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11 Cards in this Set

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Question 1: Define a rule, and give asport example that is not in this chapter. Does your example illustrate all 3aspects of a rule?

A rule is a statement that a specific behavior will pay off in a particular situation. A complete rule will include three aspects: antecedent, behavior, and a consequence. Example: Don't touch the ball with your hands (behavior), when playing soccer (antecedent), or the referee will blow the whistle (consequence). This example illustrates all 3 aspects of a complete rule. (Page 60)

Question 2: What is a partial rule?Describe a sport example that is not in this chapter. Which of the threeaspects of rule does your example specify?

Partial rules are rules that do not identify all three aspects of a reinforcement situation. These three aspects are antecedent, behavior, and consequence. Example: "Out-of-bounds" area in golf. This example illustrates the antecedent. (Page 60)

Question 3: Definecontingency-learned behavior, and give a sport example that is not in thischapter.

Contingency-learned behavior is behavior that has been strengthened or weakened in settings by the direct effects of consequences in those settings. Example: The first time a person attempts to play miniature golf. Sometimes that person doesn't hit the ball hard enough to get it to the hole. At other times, the ball is hit much harder than is necessary. Eventually, that person gets better and better at hitting the ball just hard enough to get it to the hole. (Page 61)

Question 11: What are tworeasons that the rule, "I'm going to eat healthier and lose someweight" is so difficult to follow for many people?

Two reasons that the rule, “I’m going to eat healthier and lose some weight" is so difficult to many people to follow are: * Some rules are difficult to follow because the opposite behavior is immediately reinforced. * Other rules are difficult to follow because following the rule leads to fairly immediate punishers. (Page 65)

Question 12: What are fourcharacteristics of rules that are often effective in controlling behavior?

They identify the circumstance in which the behaviour should occur.

The behaviour in which the individual is to engage.

They identify a deadline for performing the behaviour.

And they state the consequences for complying or not complying with the rules.

Question 14: What type of goal is anoutcome goal? Describe a sport example that is not in this chapter.

Outcome goals are goals for results against competitors. The achievement of such goals depends on both the performance of the athlete who sets the goal and the performance pf the athlete's competitors. Examples: Winning vs losing, placing in the top five in a race, and making the Olympic team. (Page 68)

Question 15: What type of goal is aperformance-standard goal? Describe a sport example that is not in this chapter.

Performance-standard goals are goals for which an athlete tries to meet a performance standard that is not an outcome goal. Many performance-standard goals involve competing against onself. Other performance standard goals do involve an athlete interacting with other athletes, but focus is not on winning or losing. Examples: Running a 100 meter dash within a certain time, or bench pressing a certain amount of weight. (Page 68)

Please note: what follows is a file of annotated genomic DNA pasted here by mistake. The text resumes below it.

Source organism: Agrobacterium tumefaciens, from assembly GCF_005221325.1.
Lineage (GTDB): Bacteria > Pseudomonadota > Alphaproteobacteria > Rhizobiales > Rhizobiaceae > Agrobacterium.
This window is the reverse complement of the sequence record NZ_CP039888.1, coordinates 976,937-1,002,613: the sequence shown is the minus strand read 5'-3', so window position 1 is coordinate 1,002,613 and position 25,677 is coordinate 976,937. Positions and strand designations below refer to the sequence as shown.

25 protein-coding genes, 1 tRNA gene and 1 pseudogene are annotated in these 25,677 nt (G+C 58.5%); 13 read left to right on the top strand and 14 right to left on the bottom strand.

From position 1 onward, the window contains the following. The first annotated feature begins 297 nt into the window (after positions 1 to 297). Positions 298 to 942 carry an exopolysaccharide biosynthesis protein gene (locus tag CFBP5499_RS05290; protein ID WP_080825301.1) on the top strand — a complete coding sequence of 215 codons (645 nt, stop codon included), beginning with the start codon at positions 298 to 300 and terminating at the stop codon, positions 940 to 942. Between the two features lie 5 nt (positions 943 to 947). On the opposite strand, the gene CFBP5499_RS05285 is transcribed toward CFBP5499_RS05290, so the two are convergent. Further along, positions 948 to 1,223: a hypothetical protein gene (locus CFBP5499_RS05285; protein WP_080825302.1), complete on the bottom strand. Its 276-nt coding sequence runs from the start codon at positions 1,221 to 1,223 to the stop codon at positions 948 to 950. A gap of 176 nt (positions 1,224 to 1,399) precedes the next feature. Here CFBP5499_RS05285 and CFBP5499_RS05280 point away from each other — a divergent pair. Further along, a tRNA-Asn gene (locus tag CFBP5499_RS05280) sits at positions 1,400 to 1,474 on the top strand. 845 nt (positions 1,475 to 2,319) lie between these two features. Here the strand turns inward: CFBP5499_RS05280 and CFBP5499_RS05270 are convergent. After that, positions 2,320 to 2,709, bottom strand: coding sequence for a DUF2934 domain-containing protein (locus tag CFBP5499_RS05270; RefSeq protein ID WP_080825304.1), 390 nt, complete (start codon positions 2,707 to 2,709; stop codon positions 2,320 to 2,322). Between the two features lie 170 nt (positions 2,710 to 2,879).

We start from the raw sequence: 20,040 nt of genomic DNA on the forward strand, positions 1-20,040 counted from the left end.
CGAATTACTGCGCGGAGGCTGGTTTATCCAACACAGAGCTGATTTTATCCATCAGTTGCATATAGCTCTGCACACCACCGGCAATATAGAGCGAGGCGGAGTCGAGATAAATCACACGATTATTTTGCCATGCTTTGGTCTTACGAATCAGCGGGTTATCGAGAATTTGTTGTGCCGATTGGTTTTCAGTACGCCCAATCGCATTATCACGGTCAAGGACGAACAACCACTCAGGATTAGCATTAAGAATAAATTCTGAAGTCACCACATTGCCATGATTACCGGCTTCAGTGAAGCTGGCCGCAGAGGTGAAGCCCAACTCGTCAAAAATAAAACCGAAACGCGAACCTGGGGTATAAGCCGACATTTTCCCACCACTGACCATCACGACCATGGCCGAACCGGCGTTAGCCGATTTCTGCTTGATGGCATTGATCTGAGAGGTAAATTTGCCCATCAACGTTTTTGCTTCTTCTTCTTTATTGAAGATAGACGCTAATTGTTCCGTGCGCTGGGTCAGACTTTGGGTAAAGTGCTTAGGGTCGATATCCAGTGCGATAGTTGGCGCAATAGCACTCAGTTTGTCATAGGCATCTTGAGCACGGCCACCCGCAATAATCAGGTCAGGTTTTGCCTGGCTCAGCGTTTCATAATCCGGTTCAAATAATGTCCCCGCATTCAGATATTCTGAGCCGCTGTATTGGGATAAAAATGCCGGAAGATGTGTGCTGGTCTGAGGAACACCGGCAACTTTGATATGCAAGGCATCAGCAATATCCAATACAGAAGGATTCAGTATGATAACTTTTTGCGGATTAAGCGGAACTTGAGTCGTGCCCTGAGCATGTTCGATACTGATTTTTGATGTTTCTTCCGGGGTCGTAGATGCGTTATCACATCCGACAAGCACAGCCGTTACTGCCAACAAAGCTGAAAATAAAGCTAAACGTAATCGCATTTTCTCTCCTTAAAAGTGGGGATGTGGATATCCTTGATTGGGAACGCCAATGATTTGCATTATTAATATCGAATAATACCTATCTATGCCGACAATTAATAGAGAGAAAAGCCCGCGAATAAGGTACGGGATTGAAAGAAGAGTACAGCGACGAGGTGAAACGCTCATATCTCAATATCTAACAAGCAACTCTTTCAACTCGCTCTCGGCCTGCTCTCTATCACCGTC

Question 16: What type of goal is anexecution or process goal? Describe a sport example that is not in thischapter.

Execution or process goals are goals for performing skills in certain ways. Example: Following through while shooting in basketball. (Page 68)

Question 17: What is a masterycriterion? Give a sport example that is not in this chapter.

A mastery criterion is a specific guideline for performing a skill such that if the guideline is met, the skill is likely to be mastered. A mastery criterion should identify a particular quantity, level, or standard of performance. Example: Making 10 tennis volleys in a row alternating left and right corners. (Page 69)

Question 20: According to Hayes andcolleagues, why is public goal setting likely to be more effective than privategoal setting?

Public goals have been demonstrated to be more effective than private goals because public goals for a person are goals that at least one other person, and usually several or more other people are aware of. Hayes and colleagues have theorized that setting a public goal provides a public standard against which performance can be evaluated, and that it implies social consequences for achieving or not achieving the goal(s). (Page 70)

Question 21: From a behavioralperspective, what is the meaning of commitment in the context of goal setting?Give a sport example that illustrates all three components of commitment.

From a behavioral perspective, commitment refers to statements or actions by a person setting a goal that imply that the goal is important, that he or she will work toward it, and that he or she recognizes the benefits of doing so. Goals are likely to be effective only if there is continuing commitment to them by the individuals involved. Example: A figure skater who wants to improve her landing after doing lifts and jumps in the air, so that her routine is perfect for the competition, she can arrange her environment by putting out reminders so that she is reminded to practice her lifts and jumps. She can even display her previous pictures and trophies in her room so that she is reminded of her goal. (Page 70-71)